Also, by the mod 1990s, most Western countries had implemented deregulated competitive telecommunications markets and one of these benefits was mobile telephony service that was affordable for most people. It also led to us being able to maintain their own mobile telephone service and number, which also lead to each one of us effectively having our own private connection. This is rather than us sharing a common connection like a landline telephone number ringing a telephone installed in a common area like a kitchen or living room.

The smartphone and tablet era

USB-C connector on Samsung Galaxy S8 Plus smartphone

The smartphone is now being seen as the “new TV”

But since the late 2000s the Internet started to head down towards taking the place of TV as a centre of idle activity. This was driven through the existence of YouTube, instant messaging and social media, along with increasingly-portable computing devices especially highly-pocketable smartphones and tablets or small laptops able to be stuffed in to most right-sized hand luggage, alongside high-speed Internet service available through highly-affordable mobile-broadband services or ubiquitous Wi-Fi networks.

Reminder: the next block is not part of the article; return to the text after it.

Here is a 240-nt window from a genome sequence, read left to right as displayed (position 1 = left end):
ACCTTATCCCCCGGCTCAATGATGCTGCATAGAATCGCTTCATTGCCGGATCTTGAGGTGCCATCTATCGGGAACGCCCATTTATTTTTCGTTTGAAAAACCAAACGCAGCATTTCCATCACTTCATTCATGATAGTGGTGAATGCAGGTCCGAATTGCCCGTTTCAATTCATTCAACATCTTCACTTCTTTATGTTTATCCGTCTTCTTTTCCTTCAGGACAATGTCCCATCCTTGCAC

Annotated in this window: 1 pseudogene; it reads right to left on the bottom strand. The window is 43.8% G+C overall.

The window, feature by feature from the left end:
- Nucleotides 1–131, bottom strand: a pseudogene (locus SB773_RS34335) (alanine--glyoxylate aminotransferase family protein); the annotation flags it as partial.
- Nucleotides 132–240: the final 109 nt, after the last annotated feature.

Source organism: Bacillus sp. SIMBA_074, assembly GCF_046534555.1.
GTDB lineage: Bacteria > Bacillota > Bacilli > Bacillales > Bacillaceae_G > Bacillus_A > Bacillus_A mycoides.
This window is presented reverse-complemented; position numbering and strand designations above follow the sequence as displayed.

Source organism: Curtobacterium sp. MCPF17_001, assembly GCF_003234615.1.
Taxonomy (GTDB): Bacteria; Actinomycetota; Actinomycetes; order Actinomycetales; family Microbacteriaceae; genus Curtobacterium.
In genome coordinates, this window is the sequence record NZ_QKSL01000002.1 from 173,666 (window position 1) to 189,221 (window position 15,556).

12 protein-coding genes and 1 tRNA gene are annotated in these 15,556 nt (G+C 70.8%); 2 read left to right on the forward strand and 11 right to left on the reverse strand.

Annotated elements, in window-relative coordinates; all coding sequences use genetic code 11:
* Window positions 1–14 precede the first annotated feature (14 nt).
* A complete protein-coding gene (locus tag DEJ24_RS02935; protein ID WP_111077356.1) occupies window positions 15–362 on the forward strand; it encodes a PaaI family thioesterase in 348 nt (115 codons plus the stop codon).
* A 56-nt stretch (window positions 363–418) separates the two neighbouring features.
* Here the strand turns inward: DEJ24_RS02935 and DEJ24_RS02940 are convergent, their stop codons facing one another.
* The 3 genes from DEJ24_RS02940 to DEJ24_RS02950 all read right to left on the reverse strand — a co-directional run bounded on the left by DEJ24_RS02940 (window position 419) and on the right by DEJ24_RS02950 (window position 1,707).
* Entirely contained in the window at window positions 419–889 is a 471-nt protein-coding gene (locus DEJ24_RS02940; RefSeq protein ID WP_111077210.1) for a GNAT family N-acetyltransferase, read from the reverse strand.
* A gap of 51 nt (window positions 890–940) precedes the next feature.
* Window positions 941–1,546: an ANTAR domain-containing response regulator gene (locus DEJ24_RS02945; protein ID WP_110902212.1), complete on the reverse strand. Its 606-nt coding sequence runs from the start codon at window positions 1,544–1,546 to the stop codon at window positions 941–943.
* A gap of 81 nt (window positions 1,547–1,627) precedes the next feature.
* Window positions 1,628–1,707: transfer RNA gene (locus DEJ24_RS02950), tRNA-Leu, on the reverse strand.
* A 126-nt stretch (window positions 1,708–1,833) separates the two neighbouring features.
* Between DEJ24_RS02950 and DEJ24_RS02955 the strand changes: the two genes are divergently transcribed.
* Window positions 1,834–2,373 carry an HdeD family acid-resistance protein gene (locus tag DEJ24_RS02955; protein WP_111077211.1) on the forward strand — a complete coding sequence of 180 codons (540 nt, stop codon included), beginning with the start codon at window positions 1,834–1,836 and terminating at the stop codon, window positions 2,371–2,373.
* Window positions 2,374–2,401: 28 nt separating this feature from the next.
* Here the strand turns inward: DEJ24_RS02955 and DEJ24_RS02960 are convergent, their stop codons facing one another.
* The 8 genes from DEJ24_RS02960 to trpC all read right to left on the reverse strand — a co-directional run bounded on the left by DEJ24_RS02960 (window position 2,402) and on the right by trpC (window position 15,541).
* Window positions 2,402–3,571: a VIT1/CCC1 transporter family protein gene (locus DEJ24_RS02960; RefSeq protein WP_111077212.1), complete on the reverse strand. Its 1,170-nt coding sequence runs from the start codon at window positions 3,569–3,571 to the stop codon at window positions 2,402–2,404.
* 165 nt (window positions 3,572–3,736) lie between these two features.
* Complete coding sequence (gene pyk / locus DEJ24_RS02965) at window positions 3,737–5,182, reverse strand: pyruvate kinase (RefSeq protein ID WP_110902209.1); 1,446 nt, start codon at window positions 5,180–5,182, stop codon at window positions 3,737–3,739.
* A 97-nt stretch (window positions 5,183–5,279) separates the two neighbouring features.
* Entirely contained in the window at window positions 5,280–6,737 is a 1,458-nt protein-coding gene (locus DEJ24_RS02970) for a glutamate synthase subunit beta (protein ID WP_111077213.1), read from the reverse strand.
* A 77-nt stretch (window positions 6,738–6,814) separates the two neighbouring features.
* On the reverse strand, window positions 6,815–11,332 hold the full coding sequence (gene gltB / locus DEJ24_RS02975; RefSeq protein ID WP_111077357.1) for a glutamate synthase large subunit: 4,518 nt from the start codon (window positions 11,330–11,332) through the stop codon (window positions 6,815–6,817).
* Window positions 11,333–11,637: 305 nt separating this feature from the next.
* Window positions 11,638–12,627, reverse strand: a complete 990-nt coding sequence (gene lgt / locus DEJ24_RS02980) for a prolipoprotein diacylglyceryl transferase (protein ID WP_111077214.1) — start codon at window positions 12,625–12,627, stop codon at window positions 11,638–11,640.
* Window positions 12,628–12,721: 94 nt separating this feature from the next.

Issues that were underscored included people looking at their phones all day and all night to check their Facehook activity, watching YouTube clips or playing games and not talking with each other; smartphone anxiety where you have to have your phone with you at all times including bringing it to the dinner table, and the vanity associated with the social-media selfie culture. Sometimes browsing the Social Web including YouTube ended up being seen as today’s equivalent of watching the low-grade TV offerings from a private TV broadcaster. Let’s not forget how many of us have played “Candy Crush Saga” or “Angry Birds” on our smartphones as a guilty pleasure.

Apple iPad Pro 9.7 inch press picture courtesy of Apple